Generalized Inverse Matrices

Part of the Statistics for Social and Behavioral Sciences book series (SSBS)


Let A be a square matrix of order n. If it is nonsingular, then Ker(A) = {0} and, as mentioned earlier, the solution vector x in the equation y = Ax is determined uniquely as x = A -1 y. Here, A -1 is called the inverse (matrix) of A defining the inverse transformation from y ∈ En to x ∈ Em, whereas the matrix A represents a transformation from x to y. When A is n by m, Ax = y has a solution if and only if y ∈ Sp(A). Even then, if Ker(A) ≠ {A}, there are many solutions to the equation Ax = A due to the existence of x 0 (≠ 0) such that Ax 0 = 0, so that A(x+x 0) = y. If y ∉ Sp(A), there is no solution vector to the equation Ax = y.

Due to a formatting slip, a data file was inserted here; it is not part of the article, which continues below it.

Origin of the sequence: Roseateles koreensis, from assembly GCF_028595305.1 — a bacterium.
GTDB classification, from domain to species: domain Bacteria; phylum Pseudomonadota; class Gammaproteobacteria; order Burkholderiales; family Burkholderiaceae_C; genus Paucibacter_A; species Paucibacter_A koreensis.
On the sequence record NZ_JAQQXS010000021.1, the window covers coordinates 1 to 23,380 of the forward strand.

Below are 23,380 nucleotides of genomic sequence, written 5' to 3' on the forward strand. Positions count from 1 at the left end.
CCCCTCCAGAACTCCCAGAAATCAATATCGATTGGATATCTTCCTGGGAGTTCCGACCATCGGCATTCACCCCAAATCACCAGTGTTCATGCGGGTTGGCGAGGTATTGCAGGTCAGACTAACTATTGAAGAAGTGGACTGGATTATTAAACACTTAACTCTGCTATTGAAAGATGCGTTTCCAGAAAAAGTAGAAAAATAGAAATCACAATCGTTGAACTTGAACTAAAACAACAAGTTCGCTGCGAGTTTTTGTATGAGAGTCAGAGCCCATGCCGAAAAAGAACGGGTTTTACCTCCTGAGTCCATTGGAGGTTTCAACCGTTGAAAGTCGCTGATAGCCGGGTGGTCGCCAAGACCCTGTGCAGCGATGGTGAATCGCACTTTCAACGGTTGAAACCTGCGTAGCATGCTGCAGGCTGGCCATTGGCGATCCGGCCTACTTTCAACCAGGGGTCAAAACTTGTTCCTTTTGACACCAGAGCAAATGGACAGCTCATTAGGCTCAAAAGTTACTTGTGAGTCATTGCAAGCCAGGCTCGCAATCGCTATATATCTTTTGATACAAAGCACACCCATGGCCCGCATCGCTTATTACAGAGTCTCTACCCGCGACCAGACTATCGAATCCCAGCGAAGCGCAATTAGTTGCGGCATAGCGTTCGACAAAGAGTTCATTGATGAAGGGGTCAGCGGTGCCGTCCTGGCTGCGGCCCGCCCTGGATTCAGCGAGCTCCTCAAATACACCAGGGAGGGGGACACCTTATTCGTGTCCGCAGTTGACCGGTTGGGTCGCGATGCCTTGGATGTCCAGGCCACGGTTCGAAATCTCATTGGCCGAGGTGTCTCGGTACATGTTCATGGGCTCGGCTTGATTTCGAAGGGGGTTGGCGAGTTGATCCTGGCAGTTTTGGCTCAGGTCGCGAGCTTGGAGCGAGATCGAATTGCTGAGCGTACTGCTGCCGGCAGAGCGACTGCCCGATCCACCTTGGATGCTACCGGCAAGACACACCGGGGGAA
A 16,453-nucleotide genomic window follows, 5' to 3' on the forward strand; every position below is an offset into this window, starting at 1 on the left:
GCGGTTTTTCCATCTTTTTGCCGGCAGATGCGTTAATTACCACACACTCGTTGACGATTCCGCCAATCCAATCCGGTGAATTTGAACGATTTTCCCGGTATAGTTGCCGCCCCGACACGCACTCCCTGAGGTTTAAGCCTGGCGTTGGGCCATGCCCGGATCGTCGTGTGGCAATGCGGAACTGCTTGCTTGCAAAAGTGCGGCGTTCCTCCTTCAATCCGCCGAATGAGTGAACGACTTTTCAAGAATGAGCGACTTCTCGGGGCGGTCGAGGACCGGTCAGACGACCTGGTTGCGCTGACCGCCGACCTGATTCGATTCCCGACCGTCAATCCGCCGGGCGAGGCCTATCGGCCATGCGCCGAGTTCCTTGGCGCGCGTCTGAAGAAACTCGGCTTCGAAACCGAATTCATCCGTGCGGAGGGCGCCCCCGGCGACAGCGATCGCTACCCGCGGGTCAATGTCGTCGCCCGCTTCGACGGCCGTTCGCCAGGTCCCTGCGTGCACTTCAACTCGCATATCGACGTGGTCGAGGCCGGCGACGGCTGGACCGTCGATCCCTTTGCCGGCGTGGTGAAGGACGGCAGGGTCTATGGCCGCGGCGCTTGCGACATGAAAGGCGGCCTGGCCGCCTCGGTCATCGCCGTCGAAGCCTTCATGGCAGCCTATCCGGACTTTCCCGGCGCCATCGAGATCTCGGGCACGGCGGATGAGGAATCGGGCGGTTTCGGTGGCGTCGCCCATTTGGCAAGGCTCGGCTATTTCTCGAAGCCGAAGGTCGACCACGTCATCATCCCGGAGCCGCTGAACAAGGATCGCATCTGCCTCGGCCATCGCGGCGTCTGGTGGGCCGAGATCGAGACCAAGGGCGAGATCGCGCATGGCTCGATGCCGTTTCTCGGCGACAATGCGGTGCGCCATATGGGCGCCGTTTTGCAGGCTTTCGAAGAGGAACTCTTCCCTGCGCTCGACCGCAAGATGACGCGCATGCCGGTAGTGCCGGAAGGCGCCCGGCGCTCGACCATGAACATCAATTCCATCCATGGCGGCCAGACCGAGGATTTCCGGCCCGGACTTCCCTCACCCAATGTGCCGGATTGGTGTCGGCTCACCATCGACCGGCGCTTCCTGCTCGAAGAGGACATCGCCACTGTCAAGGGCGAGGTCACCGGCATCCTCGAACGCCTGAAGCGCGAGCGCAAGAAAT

Linear Transformation Orthogonal Projector Simultaneous Equation Minimum Norm Generalize Inverse 
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Copyright information

© Springer Science+Business Media, LLC 2011

Authors and Affiliations

  1. 1.Department of StatisticsSt. Luke’s College of NursingTokyoJapan
  2. 2.KamakurashiJapan
  3. 3.Department of PsychologyMcGill UniversityMontrealCanada

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